Do I need to Copyright my unpublished manuscript?
No? Won’t an editor steal it?
No. Editors don’t steal. That’s a myth. And, unfortunately, many new writers believe it.
Think about it. How would stealing a manuscript benefit an editor? If he doesn’t like the story, there’s no reason to steal. If he does like the story enough to publish it, what advantage would he get from stealing? Saving the cost of paying you? If the magazine pays in copies, all he’s saving is postage. If the magazine pays cash, the money is already budgeted for that story. Why risk your reputation over money you were planning to spend anyway?
And if an editor did steal stories, word would get around. Top authors would stop sending anything. Without top authors, the quality of the magazine would drop. As quality drops, so does circulation. Very soon, an editor who stole stories would be out of business, with no one willing to hire her (would you hire a thief?).
Maybe they’ll print it with the name of a famous author to boost sales.
Nope. First of all, do you really think a big-name author would allow that to happen? If a magazine put, say, John Grisham’s name on your story, Grisham’s attorneys would be on the line within a week.
Besides, names don’t make that much of a difference to a magazine. They get plenty of big names just in the course of doing business — legitimate stories from these people. Also, a big name on the cover doesn’t make that much of a difference except for newsstand sales, which, for most fiction magazines, are not a major source of income (most magazines lose money on newsstand sales).
In addition, one of the joys of editing is discovering a new author. Editors are delighted when they can publish someone for the first time.
OK, so they may not steal my story. What if they steal my ideas?
Editors don’t buy ideas; they buy stories and articles.
Ideas are a dime a gross; there isn’t a person walking the street who can’t come up with an idea that could potentially make a first-rate story. It’s the execution of that idea that makes a story. A brilliant idea is worthless if the story is poorly written, with weak characters and no plot. Similarly, some excellent stories have been written from very unimpressive ideas.
Since the chances are quite good that someone thought up an idea similar to yours independently, you can’t depend on ideas to succeed as a writer. You need to know how to write.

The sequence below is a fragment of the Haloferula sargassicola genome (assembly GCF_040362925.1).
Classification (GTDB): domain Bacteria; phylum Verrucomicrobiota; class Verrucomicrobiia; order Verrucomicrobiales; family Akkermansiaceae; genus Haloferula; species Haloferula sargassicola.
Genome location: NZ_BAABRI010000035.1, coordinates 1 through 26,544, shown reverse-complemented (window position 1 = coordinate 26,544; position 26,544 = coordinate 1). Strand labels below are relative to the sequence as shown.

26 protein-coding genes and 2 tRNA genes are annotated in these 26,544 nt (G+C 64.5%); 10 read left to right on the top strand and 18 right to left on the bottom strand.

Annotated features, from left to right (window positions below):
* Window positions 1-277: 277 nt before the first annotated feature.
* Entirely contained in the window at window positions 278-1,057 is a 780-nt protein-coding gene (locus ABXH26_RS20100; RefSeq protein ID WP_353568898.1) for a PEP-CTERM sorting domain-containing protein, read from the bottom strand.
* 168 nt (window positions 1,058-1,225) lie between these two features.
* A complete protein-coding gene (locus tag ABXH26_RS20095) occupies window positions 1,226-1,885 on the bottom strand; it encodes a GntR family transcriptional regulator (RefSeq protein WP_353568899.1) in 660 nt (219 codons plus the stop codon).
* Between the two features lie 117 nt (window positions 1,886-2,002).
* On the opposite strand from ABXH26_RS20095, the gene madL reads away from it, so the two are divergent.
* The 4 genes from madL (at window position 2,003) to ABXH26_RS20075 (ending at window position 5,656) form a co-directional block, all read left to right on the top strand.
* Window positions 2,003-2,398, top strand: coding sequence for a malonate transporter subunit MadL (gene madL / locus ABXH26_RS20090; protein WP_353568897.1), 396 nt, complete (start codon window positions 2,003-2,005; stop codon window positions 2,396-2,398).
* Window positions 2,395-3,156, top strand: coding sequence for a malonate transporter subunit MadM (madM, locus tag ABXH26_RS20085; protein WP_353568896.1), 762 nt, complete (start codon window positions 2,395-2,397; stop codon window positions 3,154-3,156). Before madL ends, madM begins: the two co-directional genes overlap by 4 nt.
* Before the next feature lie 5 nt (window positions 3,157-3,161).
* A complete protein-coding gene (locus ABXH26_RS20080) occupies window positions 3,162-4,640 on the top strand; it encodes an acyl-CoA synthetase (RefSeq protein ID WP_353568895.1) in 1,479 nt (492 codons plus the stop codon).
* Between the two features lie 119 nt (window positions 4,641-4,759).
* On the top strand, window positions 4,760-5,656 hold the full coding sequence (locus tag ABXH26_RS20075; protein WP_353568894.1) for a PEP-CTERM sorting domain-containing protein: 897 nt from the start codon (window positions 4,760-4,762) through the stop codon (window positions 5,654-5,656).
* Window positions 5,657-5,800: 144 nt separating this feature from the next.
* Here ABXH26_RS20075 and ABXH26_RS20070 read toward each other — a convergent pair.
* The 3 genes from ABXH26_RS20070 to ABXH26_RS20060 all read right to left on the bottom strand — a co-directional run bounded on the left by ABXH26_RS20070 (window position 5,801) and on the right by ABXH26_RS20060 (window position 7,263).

In any case, all this doesn’t matter. You can’t Copyright an idea, just its expression. Even if someone did steal an idea, Copyright wouldn’t protect you.
But I’ve heard about people suing publishers for stealing their stories?
Those stories involve either movie studios or songwriters; things are different in Hollywood. And in the vast majority of these, the cases are thrown out of court. Why? Because these were all groundless. Whenever a movie or song becomes successful, people come out of the woodwork and try to cash in.
Also, most people complain about people stealing their ideas and, as I mentioned, ideas aren’t Copyrightable.
But that’s Hollywood. It is not book or magazine publishing. In sixteen years of writing fiction professionally I have never heard of an editor taking a submitted story and stealing it. Never. It just does not happen.
I’m still concerned. How do I know I won’t be the first?
If you’re not going to trust the editor not to steal your story, why are you going to trust her to publish it?
Publishing is based on trust. The editor trusts that you haven’t stolen the story from someone else, for instance (plagiarized submissions considerably outnumber those stolen by editors). As an author, you are expected to keep your word to the editor. And vice versa. Nearly all editors do.
Still, it can’t hurt to get Copyright, can it?
Yes, it can. It can hurt your pocketbook, and it can hurt your chances of getting a story published.
Pocketbook issues first. It costs money to register a Copyright. (By the way, you do have some Copyright protection from the moment you create a story, whether you register it or not. You cannot sue for damages, but you can prevent anyone from publishing without permission.) The last I checked, it cost $20. Now if you don’t sell the story, this isn’t very cost-effective. The same if you sell to a market that pays in copies. If you write twenty stories a year, you will have to earn over $400 from sales to pay for Copyright costs. That’s $400 a year for the equivalent of meteorite insurance. Is that worth it? I’d rather spend that money on postage or books or new computer equipment or even a night at the theater. I make little enough money writing as it to waste it on nonessentials.
Also, if you do Copyright a story, technically, you are required to include a Copyright notice. This has to indicate the date of Copyright. Now, suppose an editor sees a story of yours with the line “Copyright © 1988.” His first thought will be “This story hasn’t sold in nine years?” Not a good first impression.*
What should I do, then?
What all professional writers do: send your stories off without worrying about theft. The publisher will Copyright the story when they buy it; let them deal with it. There are too many other problems facing a writer to have to worry about meteorites.
For a look at Copyright law, you can go to the Copyright Office Website